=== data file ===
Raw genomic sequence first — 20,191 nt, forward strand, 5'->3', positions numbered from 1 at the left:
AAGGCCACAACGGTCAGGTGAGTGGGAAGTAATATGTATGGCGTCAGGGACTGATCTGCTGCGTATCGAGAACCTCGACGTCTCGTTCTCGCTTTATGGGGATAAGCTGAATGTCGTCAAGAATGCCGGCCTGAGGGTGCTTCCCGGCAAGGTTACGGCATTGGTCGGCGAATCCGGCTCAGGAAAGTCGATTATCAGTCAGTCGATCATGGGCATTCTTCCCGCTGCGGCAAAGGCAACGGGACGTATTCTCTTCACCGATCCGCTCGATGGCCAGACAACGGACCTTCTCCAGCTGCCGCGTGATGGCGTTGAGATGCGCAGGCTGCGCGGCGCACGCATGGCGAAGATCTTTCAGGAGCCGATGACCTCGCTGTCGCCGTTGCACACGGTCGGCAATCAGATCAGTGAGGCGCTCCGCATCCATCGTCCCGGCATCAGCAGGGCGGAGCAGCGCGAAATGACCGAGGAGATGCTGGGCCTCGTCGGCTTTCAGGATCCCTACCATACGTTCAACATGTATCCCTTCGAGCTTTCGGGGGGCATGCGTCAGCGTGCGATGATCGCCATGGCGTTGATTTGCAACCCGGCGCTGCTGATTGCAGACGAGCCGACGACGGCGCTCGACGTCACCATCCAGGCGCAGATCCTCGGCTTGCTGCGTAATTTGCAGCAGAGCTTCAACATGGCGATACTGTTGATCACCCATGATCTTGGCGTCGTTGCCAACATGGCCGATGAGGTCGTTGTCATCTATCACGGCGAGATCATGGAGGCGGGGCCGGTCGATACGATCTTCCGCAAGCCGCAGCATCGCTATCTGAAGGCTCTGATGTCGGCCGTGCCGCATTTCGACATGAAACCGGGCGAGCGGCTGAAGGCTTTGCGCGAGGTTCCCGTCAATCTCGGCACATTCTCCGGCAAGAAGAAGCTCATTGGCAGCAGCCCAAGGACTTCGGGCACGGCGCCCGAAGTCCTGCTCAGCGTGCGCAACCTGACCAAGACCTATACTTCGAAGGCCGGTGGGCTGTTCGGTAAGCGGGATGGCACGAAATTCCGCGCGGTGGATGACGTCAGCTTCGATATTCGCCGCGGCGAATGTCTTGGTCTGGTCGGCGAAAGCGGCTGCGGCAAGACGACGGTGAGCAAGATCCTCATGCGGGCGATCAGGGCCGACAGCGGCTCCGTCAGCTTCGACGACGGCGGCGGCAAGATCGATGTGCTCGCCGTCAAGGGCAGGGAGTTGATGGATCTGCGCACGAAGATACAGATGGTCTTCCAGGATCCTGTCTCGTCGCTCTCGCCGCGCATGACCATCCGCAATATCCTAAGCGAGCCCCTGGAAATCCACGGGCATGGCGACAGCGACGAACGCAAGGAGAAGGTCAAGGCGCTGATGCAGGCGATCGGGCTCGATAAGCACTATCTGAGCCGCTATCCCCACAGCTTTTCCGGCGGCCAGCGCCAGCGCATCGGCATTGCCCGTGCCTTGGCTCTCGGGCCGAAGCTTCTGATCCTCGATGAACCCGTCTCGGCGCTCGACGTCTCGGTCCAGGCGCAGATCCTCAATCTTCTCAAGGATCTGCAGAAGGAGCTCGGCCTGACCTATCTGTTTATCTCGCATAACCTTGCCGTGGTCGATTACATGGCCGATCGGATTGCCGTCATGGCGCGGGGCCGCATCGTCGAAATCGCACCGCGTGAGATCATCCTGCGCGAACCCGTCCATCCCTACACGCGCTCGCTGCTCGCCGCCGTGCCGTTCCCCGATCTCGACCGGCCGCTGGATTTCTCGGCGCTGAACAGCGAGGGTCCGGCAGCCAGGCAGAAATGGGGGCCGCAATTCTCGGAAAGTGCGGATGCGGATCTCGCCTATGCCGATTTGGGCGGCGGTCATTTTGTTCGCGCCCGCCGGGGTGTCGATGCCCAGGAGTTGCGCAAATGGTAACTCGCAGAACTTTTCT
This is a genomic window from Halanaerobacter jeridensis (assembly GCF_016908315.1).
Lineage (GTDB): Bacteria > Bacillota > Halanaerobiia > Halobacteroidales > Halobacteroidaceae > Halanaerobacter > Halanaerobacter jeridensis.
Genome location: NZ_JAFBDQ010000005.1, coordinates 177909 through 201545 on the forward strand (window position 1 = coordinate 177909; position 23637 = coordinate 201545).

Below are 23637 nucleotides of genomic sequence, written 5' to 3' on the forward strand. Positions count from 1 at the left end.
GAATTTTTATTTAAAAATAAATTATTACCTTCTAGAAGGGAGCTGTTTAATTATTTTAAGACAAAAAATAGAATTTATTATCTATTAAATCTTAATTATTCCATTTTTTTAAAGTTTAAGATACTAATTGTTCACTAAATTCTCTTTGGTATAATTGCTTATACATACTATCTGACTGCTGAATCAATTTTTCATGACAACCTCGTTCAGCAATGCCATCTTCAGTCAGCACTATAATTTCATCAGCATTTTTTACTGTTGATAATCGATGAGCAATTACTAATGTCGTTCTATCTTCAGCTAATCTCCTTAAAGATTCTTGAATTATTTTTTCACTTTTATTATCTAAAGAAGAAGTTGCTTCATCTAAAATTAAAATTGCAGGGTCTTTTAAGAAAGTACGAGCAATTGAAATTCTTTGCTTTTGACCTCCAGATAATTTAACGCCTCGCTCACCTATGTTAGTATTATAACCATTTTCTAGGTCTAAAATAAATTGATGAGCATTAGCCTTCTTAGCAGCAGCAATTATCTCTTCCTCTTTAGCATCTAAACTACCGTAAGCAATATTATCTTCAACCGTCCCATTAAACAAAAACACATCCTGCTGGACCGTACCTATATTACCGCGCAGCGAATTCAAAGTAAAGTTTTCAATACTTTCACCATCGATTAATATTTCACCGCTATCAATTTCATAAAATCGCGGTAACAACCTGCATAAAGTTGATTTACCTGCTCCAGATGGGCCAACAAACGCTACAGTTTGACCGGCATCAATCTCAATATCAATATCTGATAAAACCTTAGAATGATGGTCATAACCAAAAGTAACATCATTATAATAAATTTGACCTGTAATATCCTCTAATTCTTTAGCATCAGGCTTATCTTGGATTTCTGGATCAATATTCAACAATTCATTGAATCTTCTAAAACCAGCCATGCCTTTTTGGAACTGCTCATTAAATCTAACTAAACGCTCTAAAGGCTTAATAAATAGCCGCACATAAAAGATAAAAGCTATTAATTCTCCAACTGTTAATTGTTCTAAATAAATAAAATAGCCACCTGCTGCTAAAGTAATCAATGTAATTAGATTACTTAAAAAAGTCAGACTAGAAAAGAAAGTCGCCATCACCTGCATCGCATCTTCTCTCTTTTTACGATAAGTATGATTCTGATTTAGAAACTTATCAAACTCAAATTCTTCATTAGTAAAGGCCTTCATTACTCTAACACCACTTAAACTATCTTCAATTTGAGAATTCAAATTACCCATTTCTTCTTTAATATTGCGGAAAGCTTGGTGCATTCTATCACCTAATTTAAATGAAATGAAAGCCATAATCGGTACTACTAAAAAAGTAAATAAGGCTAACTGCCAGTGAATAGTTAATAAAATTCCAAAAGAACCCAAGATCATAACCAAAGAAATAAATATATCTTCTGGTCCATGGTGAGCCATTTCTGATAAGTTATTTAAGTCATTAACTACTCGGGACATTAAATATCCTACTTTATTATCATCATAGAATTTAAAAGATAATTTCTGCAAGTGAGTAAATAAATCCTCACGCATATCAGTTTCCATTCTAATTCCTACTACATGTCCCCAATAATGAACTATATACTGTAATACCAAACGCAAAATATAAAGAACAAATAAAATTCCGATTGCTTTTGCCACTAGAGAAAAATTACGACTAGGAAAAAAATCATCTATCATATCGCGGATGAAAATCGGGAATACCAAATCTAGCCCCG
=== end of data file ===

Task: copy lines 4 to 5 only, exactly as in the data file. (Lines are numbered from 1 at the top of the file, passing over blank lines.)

Lineage (GTDB): Bacteria > Bacillota > Halanaerobiia > Halobacteroidales > Halobacteroidaceae > Halanaerobacter > Halanaerobacter jeridensis.
Genome location: NZ_JAFBDQ010000005.1, coordinates 177909 through 201545 on the forward strand (window position 1 = coordinate 177909; position 23637 = coordinate 201545).